The Corinthian church is a mixed bag of folks. They are rich and poor, men and women, enslaved persons and slave owners. Through the power of the Holy Spirit they have all come to believe in Jesus Christ, and now they are trying to figure out how to live together as the church. How can an enslaved person and a slave-owner be one in Christ? How can a poor person be as worthy of honor as a rich person?

As they struggle to form a new kind of community, Paul reminds them that life in Christ gives each of them a new identity. All their worldly labels have been washed away, and they now belong to Christ. They are a new creation!

Now they have a responsibility to live differently in the world. They can no longer live by the old rules. They cannot allow the lines of rich and poor, male and female, enslaved and free to divide them. Paul tells them that they are now ambassadors for Christ, and it is their ministry to bring reconciliation where there has been division.

The world today is just as divided as it was in Paul’s day. Like the people of Corinth, we experience deep lines of division based on class, sex, race, ethnicity, political party, and the list goes on. But our identity in Christ washes away all our worldly labels. We are a new creation! Our faith and identity in Christ call us to a ministry of reconciliation that breaks down the walls that divide people from one another.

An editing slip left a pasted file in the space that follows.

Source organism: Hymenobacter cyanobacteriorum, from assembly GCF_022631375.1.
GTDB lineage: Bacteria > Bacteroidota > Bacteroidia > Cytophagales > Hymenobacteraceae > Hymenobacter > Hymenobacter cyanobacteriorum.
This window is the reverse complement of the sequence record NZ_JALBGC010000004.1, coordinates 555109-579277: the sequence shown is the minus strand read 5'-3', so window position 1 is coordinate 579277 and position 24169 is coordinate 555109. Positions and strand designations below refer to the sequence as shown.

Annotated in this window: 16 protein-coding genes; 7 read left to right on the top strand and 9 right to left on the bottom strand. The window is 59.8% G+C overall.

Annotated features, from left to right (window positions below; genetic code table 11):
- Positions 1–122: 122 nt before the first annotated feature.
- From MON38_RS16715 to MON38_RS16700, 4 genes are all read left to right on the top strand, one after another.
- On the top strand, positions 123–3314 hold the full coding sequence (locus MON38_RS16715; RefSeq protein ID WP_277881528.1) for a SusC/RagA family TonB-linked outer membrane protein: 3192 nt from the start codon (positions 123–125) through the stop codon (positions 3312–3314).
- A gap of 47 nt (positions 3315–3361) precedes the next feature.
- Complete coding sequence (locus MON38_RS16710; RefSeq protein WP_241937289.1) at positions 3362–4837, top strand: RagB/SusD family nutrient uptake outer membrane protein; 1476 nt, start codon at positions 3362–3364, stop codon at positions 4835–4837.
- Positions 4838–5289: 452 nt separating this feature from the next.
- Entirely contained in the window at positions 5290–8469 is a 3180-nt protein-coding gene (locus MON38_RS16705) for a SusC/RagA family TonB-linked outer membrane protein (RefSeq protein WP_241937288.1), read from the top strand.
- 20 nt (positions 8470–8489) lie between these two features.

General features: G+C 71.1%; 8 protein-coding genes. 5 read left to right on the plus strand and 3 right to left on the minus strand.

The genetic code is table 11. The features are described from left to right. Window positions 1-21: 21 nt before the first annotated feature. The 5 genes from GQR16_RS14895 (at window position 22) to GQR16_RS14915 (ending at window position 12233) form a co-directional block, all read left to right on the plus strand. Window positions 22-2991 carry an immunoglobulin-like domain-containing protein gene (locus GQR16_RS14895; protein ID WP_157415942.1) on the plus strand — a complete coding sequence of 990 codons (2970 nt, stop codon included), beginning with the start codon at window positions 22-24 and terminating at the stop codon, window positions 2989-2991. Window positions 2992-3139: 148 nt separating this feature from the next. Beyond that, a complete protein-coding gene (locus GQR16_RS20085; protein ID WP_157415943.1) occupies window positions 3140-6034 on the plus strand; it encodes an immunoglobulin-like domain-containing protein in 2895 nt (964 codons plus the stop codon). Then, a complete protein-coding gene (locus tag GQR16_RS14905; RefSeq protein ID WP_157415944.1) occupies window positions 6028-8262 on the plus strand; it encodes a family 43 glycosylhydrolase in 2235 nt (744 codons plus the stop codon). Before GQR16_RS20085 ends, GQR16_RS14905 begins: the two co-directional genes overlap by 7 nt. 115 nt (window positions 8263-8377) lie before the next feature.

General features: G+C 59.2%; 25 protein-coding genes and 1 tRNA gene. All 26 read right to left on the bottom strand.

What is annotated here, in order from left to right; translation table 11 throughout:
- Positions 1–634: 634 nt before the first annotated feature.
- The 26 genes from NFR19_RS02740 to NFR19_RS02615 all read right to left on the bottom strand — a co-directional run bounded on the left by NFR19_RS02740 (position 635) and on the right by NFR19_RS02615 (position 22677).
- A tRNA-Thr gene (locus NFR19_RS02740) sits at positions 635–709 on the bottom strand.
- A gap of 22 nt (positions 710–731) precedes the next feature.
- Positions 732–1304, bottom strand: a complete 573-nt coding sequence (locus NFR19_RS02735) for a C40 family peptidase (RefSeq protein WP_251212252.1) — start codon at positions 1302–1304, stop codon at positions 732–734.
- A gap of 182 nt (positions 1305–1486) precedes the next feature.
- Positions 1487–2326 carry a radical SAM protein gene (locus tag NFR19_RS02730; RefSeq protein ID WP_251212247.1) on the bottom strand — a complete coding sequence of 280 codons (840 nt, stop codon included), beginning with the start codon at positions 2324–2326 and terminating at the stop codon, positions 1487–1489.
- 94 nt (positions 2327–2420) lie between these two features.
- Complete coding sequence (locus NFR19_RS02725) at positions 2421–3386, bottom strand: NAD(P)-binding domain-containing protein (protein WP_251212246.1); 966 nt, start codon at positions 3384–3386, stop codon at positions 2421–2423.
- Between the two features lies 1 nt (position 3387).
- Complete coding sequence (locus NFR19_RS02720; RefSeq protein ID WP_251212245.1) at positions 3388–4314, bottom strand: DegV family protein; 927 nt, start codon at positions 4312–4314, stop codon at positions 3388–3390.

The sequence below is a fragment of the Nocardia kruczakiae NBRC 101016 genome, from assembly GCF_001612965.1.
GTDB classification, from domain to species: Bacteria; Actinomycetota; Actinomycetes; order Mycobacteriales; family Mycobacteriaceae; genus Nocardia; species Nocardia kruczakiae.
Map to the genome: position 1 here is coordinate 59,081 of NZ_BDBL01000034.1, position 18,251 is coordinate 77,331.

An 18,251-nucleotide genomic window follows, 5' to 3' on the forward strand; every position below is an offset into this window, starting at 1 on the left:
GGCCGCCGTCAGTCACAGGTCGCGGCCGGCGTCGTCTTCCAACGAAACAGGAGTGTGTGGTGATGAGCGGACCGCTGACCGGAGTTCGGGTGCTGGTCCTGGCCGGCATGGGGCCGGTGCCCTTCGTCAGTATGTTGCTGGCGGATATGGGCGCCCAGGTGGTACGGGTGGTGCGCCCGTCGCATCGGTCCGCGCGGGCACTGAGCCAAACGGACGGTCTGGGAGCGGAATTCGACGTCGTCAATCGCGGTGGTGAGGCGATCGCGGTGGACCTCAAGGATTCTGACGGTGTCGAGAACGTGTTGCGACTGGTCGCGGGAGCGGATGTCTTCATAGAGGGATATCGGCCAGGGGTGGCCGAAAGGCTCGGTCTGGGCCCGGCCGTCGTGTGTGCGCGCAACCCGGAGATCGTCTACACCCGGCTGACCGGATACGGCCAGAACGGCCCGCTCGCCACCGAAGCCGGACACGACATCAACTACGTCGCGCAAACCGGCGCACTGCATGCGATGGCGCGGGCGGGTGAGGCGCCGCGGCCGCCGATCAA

How can you be an ambassador for Christ in your life today? Can you reach across a dividing line and offer friendship and reconciliation?

God of all, help me to let go of worldly labels for myself and others. Help me to recognize the oneness of your people and to serve as an ambassador of your love. Amen.

Pray the Scriptures Using Audio Lectio
Read Luke 15:1-3, 11-32

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Lectionary Week
March 25–31, 2019
Scripture Overview

Lent is a time for focusing on our need for God and for remembering God’s abundant resources for filling that need. When the Israelites finally pass into Canaan, they observe the Passover as a reminder of God’s deliverance of them from Egypt. The psalmist, traditionally David, rejoices in the fact that God does not count his sins against him. Paul declares that through Christ, God has made everything new. God no longer holds our sins against us, and we in turn appeal to others to accept this free gift. Jesus eats with sinners and tells the story of the prodigal son to demonstrate that no matter how far we stray, God will always welcome us home with open arms. God never stops pursuing us, even if we feel unloved or unworthy.

Questions and Suggestions for Reflection

Read Joshua 5:9-12. What stories do you tell about your faith? What do these stories help you remember?
Read Psalm 32. When have you hidden from God? When has God been your hiding place?
Read 2 Corinthians 5:16-21. We are ambassadors for Christ. How does your life display for others that life in Christ eliminates worldly identity labels?
Read Luke 15:1-3, 11b-32. Do you identify with the prodigal son, the elder son, or the father in the parable? Are you ready to rejoin God’s household on God’s terms? Are you ready to welcome everyone home?

Respond by posting a prayer.

I join many of those who will pray for you as you seek to discern what you are called to be at this moment. May God grant you the courage to fulfill that calling. May we all open our eyes and see the misery, open our ears and hear the cries of God’s people, and, like God through the Lord Jesus Christ, be incarnate amongst them.” 

View a growing list of resources for the spiritual work of overcoming racism.